With the current state of the world it is extremely difficult to stay motivated – even the most driven people struggle.
Staying motivated to achieve sales targets in any climate can be taxing. Managers and supervisors can get frustrated and use methods of motivation that may be detrimental rather than effective, such as negative reinforcement. I personally do not respond positively to negative reinforcement and having managed a small sales team for a few years, neither did they.
A great demonstration of this is shown in a Netflix series called 100 humans that experimented with this theory in an episode named Pain versus Pleasure. This episode centers around how humans respond to criticism versus praise, and which works better.
Criticism and praise
The participants are tasked with spinning plates on a stick, and there are two rounds. In the first round, participants are either criticized or praised for their performance, regardless of how well they perform. The results from this round show that individuals that performed exceptionally well but were criticized, lost confidence, and performed poorly in the second round. Whereas the participants that performed poorly in the first round but were praised excelled in the second round. This experiment proves that despite the performances, positive reinforcement was more successful in motivating the participants than negative reinforcement.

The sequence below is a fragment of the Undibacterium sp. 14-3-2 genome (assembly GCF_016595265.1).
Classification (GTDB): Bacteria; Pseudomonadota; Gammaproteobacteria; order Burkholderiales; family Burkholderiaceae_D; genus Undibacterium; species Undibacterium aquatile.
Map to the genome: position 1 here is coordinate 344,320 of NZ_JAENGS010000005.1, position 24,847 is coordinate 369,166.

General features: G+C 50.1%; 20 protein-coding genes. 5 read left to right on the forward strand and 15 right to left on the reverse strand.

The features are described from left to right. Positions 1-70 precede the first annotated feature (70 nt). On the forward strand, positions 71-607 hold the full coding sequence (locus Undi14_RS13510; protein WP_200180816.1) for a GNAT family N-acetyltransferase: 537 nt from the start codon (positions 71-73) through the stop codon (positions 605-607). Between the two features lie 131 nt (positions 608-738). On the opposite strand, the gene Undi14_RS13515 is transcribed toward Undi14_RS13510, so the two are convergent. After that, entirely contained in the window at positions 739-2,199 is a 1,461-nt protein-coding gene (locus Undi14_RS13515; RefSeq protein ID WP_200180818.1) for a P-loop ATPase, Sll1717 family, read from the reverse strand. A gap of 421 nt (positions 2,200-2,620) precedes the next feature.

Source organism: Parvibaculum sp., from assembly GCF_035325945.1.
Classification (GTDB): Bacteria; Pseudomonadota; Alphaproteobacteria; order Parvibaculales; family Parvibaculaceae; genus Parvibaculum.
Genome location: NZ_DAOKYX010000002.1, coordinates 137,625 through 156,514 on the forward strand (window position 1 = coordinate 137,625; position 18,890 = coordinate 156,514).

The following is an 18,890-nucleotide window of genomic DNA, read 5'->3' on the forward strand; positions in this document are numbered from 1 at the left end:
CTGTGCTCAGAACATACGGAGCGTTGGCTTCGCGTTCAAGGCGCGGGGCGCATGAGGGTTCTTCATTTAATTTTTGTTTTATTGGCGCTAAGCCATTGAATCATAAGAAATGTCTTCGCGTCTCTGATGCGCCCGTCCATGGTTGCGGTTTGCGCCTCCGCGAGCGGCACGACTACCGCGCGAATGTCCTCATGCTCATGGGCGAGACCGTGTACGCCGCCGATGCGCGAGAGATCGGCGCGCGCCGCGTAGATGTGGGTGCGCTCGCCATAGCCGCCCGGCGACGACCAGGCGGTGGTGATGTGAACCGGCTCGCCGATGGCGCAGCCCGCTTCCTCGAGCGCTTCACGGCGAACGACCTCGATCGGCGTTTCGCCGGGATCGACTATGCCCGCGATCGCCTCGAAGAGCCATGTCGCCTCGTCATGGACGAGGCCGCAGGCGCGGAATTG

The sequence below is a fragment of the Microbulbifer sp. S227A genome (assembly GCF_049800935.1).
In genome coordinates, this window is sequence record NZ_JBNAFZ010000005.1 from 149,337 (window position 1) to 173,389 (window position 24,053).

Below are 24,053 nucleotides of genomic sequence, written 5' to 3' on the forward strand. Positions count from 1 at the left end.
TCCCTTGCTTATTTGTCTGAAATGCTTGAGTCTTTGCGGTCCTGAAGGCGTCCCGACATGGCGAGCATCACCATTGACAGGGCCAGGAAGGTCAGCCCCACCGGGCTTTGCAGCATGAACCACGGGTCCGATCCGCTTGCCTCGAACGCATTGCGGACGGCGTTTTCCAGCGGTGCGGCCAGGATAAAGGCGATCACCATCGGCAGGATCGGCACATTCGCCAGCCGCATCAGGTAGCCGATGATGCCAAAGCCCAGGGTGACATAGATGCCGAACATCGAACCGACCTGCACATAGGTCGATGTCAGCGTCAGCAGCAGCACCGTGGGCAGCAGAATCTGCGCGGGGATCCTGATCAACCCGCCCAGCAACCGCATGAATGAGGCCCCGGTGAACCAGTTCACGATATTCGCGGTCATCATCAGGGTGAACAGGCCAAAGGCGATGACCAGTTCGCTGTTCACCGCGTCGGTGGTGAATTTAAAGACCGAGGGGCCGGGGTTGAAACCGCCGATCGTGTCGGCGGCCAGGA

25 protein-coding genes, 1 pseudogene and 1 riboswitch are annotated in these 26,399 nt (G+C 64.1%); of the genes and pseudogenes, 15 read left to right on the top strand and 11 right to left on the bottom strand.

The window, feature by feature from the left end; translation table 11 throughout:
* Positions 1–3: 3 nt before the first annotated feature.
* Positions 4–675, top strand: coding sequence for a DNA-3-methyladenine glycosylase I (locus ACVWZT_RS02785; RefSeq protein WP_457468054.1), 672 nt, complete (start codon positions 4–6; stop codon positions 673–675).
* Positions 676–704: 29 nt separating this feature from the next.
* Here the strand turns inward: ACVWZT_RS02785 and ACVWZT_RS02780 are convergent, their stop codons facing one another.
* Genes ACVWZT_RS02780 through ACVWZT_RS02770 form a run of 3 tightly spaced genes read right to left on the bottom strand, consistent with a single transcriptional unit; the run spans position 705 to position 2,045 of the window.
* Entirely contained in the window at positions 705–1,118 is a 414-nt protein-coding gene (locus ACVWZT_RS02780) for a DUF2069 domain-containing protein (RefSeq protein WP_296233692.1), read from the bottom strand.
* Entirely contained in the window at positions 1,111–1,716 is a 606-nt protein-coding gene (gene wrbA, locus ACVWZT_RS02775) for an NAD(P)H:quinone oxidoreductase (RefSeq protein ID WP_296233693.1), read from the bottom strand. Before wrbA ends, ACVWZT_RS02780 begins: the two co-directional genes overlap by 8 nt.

Tried and tested methods
It can be frustrating to keep everyone motivated under normal circumstances, let alone during a pandemic, primarily when targets are not being met. Here are a few examples on what I have used in the past and my tips on what keeps me enthusiastic to reach or exceed my sales goals.
- Praise for small wins – I received praise by a simple phone call from my COO for a closed deal from a personal sales lead. Even though it was a small order, it showed that every bit of my effort was appreciated and drove me to close an even bigger deal. This can be used at every level to reassure your team that their hard work does not go unnoticed.
- Tiered targets – Having a target for a set timeline. I have used a 3-tier quarterly incentive approach with a large bonus for the top salesperson, a local holiday trip for the second tier, and a valuable prize, such as a laptop for the 3rd tier prize.
- Performance based commission structure – Not only do you reward your sales team fairly, but it also drives under-performing sales team members to thrive especially when their colleagues are receiving higher commissions. It also instills a level of healthy competition within the team.
Innovation and creativity
However challenging this period may be for your sales teams, innovation and creativity needs to be a massive part of your motivation strategy. Having regular check-ins and listening to your team’s suggestions on what motivates them is vital. The most important thing is to try and test various methods with your team to find out what works, whether it’s a pat on the back or something more tangible.
I believe that it goes without saying that if you take care of your employees, they will take care of your business.